Speed. Item, she is slow in words.

Laun. O villain ! that set down among her vices ! to be slow in words is a woman's only virtue: I pray thee, out with’t, and place it for her chief virtue.

Speed. Item, she is proud.

Laun. Out with that too: it was Eve's legacy, and cannot be ta’en from her.

Speed. Item, she hath no teeth.
Laun. I care not for that neither, because I love crusts.
Speed. Item, she is curft.

Laun. Well, the best is, she hath no teeth to bite.
speed. Item, she will often praise her liquor.

Laun. If her liquor be good, she shall; if she will not, I will, for good things should be praised. Speed. Item, she is too liberal.

La un. Of her tongue she cannot, for that's writ down she is flow of; of her purse The shall not, for that I'll keep shut; now, Voc. I.

of

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of another thing she may, and that cannot I help. Well, proceed.

Speed. Item, she hath more hairs than wit, and more faults. than hairs, and more wealth than faults.

Laun. Stop there; I'll have her ; she was mine, and not mine, twice or thrice in that article. Rehearse that once more.

Speed. Item, she hath more hair than wit.

Laun. More hair than wit; it may be, I'll prove it: the cover of the salt hides the salt, and therefore it is more than the falt; the hair that covers the wit is more than the wit; for the greater hides the less. What's next?

Speed. And more faults than hairs.
Laun. That's monstrous: o that that were out!
Speed. And more wealth than faults.

Laun. Why, that word makes the faults gracious : well, i'll have her; and if it be a match, as nothing is impossible –

Speed. What then?

Laun. Why, then will I tell thee, that thy master stays for thee at the north-gate.

Speed. For me?

Laun. For thee? ay; who art thou ? he hath stay'd for a better man than thee.

Speed. And must I go to him?

Laun. Thou must run to him ; for thou hast stay'd so long that going will scarce serve the turn.

Speed. Why didft not tell me sooner? pox on your love-letters!

Laun. Now will he be swing’d for reading my letter: an unmannerly Nave, that will thrust himself into fecrets. I'll after, to rejoice in the boy's correction.

[Exeunt.

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Enter Duke and Thurio.
Duke. Sir Thurio, fear not, but that she will love you,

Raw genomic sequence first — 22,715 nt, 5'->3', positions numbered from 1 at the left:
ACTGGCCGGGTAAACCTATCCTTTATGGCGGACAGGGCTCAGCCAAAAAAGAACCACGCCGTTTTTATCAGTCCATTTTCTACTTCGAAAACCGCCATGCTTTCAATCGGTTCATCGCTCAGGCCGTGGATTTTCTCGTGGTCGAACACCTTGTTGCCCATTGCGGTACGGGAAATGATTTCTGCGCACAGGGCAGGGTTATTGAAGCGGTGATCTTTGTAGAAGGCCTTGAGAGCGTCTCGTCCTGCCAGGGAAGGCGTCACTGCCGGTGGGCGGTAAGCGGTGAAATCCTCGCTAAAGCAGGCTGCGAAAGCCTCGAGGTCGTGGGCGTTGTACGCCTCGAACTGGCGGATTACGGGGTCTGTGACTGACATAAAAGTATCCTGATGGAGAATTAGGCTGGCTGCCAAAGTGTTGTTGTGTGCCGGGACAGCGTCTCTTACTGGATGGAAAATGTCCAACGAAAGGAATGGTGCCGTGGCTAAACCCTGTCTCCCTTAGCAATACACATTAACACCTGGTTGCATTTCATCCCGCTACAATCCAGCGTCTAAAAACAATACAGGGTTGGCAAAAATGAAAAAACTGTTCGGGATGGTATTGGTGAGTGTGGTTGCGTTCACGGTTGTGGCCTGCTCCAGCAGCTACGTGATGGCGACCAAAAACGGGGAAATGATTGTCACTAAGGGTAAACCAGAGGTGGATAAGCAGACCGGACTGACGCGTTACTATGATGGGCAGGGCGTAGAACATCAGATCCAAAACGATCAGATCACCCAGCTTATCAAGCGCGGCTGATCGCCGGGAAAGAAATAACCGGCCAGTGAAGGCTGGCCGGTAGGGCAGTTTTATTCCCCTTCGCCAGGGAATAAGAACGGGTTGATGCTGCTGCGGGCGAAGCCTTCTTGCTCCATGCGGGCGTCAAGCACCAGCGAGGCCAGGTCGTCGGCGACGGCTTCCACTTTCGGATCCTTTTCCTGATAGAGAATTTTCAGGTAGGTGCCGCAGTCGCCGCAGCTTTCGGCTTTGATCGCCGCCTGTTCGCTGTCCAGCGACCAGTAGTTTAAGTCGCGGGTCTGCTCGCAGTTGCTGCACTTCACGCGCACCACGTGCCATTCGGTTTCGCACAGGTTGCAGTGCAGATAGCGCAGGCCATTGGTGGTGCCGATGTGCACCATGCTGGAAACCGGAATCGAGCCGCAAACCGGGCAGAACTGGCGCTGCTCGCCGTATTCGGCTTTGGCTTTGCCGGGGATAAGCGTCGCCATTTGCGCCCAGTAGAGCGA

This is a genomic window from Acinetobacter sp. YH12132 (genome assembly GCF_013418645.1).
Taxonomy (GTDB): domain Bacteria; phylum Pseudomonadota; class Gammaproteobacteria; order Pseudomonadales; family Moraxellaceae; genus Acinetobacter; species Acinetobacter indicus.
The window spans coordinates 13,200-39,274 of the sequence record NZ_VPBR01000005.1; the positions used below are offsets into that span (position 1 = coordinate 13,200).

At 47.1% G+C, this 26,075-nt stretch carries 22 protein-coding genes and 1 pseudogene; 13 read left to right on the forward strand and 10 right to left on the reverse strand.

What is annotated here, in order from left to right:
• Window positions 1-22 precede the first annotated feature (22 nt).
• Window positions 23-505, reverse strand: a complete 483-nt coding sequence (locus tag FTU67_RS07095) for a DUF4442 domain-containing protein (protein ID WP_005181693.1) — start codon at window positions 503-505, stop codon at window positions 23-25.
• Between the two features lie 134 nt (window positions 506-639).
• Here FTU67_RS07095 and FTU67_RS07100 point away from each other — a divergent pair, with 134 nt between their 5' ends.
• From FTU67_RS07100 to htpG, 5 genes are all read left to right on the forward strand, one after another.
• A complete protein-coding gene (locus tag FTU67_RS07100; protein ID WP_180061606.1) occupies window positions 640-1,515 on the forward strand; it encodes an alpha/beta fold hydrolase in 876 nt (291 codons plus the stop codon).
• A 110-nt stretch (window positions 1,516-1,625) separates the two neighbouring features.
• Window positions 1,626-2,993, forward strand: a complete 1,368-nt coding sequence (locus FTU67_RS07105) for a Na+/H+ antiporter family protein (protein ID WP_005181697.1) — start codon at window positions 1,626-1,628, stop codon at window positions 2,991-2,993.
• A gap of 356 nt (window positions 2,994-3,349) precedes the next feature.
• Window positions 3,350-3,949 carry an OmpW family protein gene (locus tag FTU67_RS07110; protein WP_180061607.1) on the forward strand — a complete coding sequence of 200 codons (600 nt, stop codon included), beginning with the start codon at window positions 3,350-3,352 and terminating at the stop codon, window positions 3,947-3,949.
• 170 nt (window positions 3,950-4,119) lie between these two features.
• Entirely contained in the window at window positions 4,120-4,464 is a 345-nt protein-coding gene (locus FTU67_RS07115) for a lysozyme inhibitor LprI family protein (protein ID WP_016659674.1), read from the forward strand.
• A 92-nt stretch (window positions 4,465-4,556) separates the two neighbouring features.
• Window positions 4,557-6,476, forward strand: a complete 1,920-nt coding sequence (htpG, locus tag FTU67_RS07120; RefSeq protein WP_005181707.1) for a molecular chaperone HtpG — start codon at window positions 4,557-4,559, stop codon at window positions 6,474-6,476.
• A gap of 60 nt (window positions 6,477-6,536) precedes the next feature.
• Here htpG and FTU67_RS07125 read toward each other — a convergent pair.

Now Valentine is banish'd from her fight.

Thu. Since his exile she hath despis’d me most,
Forsworn my company, and rail'd at me,

That

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That I am desperate of obtaining her.

Duke. This weak impress of love is as a figure
Trenched in ice, which with an hour's heat
Dissolves to water, and doth lose his form.
A little time will melt her frozen thoughts,
And worthless Valentine shall be forgot.

Enter Protheus.
How now, fir Protheus? is your countryman,
According to our proclamation, gone?

Pro. Gone, my good lord.
Duke. My daughter takes his going heavily.
Pro. A little time, my lord, will kill that grief.

Duke. So I believe; but Thurio thinks not so.
Protheus, the good conceit I hold of thee,
(For thou hast shown some sign of good desert)
Makes me the better to confer with thee.

Pro. Longer than I prove loyal to your grace,
Let me not live to look upon your grace.

Duke. Thou know'st, how willingly I would effect
The match between sir Thurio and my daughter.
Pro. I do, my lord.

Duke. And also, I do think, thou art not ignorant
How the opposes her against my

will.
Pro. She did, my lord, when Valentine was here.

Duke. Ay, and perversely she persevers fo.
What might we do to make the girl forget
The love of Valentine, and love fir Thurio ?

Pro. The best way is to Nander Valentine
With falfhood, cowardice, and poor

descent:
Three things that women highly hold in hate.

Duke. Ay, but she'll think that it is spoke in hate.

Pro. Ay, if his enemy deliver it:
Therefore it must with circumstance be spoken
By one whom she esteemeth as his friend.
Duke. Then you must undertake to slander him.

A a 2

Pro.